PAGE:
And actually doesn’t make a hash of it. If CNN actually dedicated this much effort to all their journalism, people might actually emerge from their site more informed than when they showed up – a rare occurrence.
For those of you who haven’t heard of “the Secret”, it’s the latest woo-laden self-help nonsense that proposes powerful new physical laws about the universe. In this case, the Law of Attraction. That is, that “like attracts like”. Translated into self-help, it means that positive thinking makes things happen, always, every time. It is a law after all.
Now, people like me who think most self-help books, theories and advocates are scams, nonsense, and charlatans respectively, are immediately skeptical of new physical laws that are dreamed up by Australian TV producers like Rhonda Byrne and promoted by people like Oprah. CNN was good enough to actually get some skeptics’ opinions – and they nail it pretty well.
While “The Secret” has become a pop culture phenomenon, it also has drawn critics who are not quiet about labeling the movement a fad, embarrassingly materialistic or the latest example of an American propensity of wanting something for nothing.
Some medical professionals suggest it could even lead to a blame-the-victim mentality and actually be dangerous to those suffering from serious illness or mental disorders.
“It’s a triumph of marketing and magic,” said John Norcross, a psychologist and professor at the University of Scranton in Pennsylvania who conducts research on self-help books. He believes some are very useful when backed by science and focused on specific problems, such as depression.
” ‘The Secret’ has earned my antipathy for its outrageous, unproven assertions that I believe go beyond the ordinary overpromises of most self-help books into a danger realm,” he said.
The book’s mantra of “ask, believe, receive,” he said, easily transforms into a blame the victim mentality.
“Cancer victims. Sexual assault victims. Holocaust victims. They’re responsible?” Norcross said. “The book is riddled with these destructive falsehoods.”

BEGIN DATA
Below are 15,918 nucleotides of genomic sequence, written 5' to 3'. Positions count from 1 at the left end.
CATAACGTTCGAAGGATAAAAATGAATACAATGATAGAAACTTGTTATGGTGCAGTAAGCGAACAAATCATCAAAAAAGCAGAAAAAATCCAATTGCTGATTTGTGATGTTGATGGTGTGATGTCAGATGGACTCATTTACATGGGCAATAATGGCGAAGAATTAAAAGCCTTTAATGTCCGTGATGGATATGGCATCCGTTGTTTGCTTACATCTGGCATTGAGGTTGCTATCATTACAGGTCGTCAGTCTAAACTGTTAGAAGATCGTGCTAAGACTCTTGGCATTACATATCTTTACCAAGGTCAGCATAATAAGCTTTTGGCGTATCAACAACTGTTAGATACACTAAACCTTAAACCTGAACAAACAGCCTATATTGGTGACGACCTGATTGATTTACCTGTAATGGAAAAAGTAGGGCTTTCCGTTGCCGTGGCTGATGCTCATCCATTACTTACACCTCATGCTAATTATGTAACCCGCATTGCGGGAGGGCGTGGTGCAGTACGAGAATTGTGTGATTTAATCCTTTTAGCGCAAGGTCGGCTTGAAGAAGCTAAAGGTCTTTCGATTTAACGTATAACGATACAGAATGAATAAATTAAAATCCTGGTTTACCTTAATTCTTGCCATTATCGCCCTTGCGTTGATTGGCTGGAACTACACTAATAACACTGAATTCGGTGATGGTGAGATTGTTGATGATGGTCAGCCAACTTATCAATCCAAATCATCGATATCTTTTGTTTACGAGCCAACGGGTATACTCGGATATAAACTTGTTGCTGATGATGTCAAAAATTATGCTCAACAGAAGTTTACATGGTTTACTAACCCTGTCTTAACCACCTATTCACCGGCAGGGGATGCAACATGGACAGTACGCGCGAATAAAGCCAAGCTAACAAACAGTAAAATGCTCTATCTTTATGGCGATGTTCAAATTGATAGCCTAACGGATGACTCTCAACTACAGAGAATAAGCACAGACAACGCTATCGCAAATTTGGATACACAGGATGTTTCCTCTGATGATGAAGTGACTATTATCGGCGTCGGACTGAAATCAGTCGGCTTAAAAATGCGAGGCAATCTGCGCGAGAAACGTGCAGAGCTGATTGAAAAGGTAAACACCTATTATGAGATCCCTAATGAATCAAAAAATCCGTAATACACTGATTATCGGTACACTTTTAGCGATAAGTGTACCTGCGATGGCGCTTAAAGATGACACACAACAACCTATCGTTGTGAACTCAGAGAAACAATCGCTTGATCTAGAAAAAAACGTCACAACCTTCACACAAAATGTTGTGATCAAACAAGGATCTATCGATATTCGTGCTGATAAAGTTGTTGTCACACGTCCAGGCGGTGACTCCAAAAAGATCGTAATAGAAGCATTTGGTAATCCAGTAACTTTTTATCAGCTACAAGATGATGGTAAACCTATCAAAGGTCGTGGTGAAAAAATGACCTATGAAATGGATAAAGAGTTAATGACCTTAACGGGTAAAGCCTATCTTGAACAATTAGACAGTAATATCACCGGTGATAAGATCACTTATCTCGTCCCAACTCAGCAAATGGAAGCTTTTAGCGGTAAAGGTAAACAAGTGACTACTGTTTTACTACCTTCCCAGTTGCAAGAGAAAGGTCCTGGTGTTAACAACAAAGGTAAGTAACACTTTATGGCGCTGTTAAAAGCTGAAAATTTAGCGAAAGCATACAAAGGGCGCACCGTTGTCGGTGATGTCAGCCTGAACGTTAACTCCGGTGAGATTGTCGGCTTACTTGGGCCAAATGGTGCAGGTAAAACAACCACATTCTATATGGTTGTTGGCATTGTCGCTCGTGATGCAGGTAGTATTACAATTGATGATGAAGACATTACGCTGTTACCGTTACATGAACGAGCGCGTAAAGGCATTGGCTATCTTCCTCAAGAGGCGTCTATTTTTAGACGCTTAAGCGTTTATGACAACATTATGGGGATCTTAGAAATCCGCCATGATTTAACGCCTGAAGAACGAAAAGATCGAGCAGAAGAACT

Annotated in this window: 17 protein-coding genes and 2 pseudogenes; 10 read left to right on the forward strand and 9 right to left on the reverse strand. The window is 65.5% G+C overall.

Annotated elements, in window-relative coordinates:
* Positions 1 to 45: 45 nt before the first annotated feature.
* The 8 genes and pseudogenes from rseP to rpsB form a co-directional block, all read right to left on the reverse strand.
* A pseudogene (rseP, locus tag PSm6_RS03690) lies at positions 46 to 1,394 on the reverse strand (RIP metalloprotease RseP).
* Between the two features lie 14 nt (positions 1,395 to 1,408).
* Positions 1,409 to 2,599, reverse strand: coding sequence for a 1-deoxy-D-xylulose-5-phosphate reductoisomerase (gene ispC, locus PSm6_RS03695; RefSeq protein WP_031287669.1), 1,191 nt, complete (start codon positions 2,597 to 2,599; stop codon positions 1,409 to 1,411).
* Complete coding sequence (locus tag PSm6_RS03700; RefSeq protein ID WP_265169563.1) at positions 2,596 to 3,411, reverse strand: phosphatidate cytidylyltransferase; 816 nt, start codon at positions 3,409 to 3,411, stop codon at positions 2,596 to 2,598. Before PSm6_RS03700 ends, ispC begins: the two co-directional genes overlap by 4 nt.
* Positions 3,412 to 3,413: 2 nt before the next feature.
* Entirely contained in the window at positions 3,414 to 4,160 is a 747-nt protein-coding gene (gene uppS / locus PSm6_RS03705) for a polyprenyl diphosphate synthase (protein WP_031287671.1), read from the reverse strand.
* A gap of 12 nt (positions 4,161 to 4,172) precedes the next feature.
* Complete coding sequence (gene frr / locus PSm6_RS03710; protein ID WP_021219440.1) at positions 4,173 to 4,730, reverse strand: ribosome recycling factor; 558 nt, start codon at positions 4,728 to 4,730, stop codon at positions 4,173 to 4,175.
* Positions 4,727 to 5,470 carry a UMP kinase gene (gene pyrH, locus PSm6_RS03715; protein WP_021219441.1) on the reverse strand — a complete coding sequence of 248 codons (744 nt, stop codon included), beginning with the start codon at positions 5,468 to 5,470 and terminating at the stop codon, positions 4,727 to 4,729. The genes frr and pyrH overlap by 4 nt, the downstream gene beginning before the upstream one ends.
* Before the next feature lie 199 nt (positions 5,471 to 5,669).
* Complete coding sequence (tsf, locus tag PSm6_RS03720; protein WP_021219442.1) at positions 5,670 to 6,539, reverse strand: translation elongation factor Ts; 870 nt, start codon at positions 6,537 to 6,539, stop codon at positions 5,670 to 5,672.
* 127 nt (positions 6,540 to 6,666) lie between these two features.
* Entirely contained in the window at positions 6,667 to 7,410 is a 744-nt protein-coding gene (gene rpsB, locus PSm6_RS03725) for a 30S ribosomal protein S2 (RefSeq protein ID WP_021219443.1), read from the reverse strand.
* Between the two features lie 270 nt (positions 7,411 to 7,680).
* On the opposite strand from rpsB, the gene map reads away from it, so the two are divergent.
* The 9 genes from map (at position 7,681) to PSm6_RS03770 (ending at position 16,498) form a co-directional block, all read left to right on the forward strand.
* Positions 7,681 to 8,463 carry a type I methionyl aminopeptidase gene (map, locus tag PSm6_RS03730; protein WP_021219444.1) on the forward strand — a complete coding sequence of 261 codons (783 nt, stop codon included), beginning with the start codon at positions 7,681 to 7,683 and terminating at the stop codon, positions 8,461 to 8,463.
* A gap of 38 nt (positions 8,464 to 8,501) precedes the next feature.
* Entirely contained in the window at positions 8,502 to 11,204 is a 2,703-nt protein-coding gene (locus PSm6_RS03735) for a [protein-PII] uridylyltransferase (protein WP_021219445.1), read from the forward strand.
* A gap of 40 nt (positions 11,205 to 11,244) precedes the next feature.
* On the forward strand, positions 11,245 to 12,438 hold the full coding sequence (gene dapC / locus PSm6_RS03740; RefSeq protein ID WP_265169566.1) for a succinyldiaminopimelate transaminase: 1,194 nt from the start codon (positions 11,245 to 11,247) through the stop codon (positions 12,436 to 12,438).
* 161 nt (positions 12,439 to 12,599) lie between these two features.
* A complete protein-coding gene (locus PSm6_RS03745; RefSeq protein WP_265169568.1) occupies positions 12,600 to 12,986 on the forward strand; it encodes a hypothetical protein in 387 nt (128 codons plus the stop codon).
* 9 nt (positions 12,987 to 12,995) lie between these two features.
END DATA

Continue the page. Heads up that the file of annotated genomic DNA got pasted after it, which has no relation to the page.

Ding ding ding. Give that man a cookie!
And they’re not exaggerating, following the Law of Attraction to it’s logical conclusion does lead to form of holocaust denial – the Jews brought it on themselves insanity:
For example, the book dismisses conditions such as a genetic predisposition to being overweight or a slow thyroid as “disguises for thinking ‘fat thoughts.’ ” And during times in which massive number of lives were lost, the book says, the “frequency of their thoughts matched the frequency of the event.”
There you have it. All that kvetching led to the holocaust.
Hysterically, when given an out to say that positive thinking is just one part of making improvement in your life, Byrne fails to moderate her message and promotes the Law of Attraction as a magic wand to make your life better:
But Ray said during the creation of the DVD, much of his talk about taking action ended up on the cutting room floor.
“You can watch ‘The Secret’ and come away with the illusion that you can sit around in your living room and visualize your millions dumping into your lap, and that’s just not going to happen,” he said.
Byrne counters that the type of action her critics discuss isn’t required by the “law of attraction.”
“It is impersonal, exact and precise. Become that which you want on the inside, and you shall receive it in the outside world,” she said in her e-mail. “The most important action to take is the work within you. When that is done, you will be moved in the outside world to receive what you asked for.”
Now, the truth is about self-help movements is that they are almost always scams. The only people they help enrich are those who sell the books, and DVDs, and seminars. The poor suckers that get fooled by the Robbinses and the Chopras and the Byrnes of the world into thinking that magical thinking will help them will only benefit by luck. Wasting money on magical self-help guru’s books is about as effective a way to solve your life problems as playing the lottery. And the “law of Attraction” is particularly insipid and foolish. Positive thinking is good and beneficial, but so is a healthy amountnegative thinking. Worry can be healthy. Planning for the worst and hoping for the best is far more helpful than just saying “think positive and you’ll be rich!”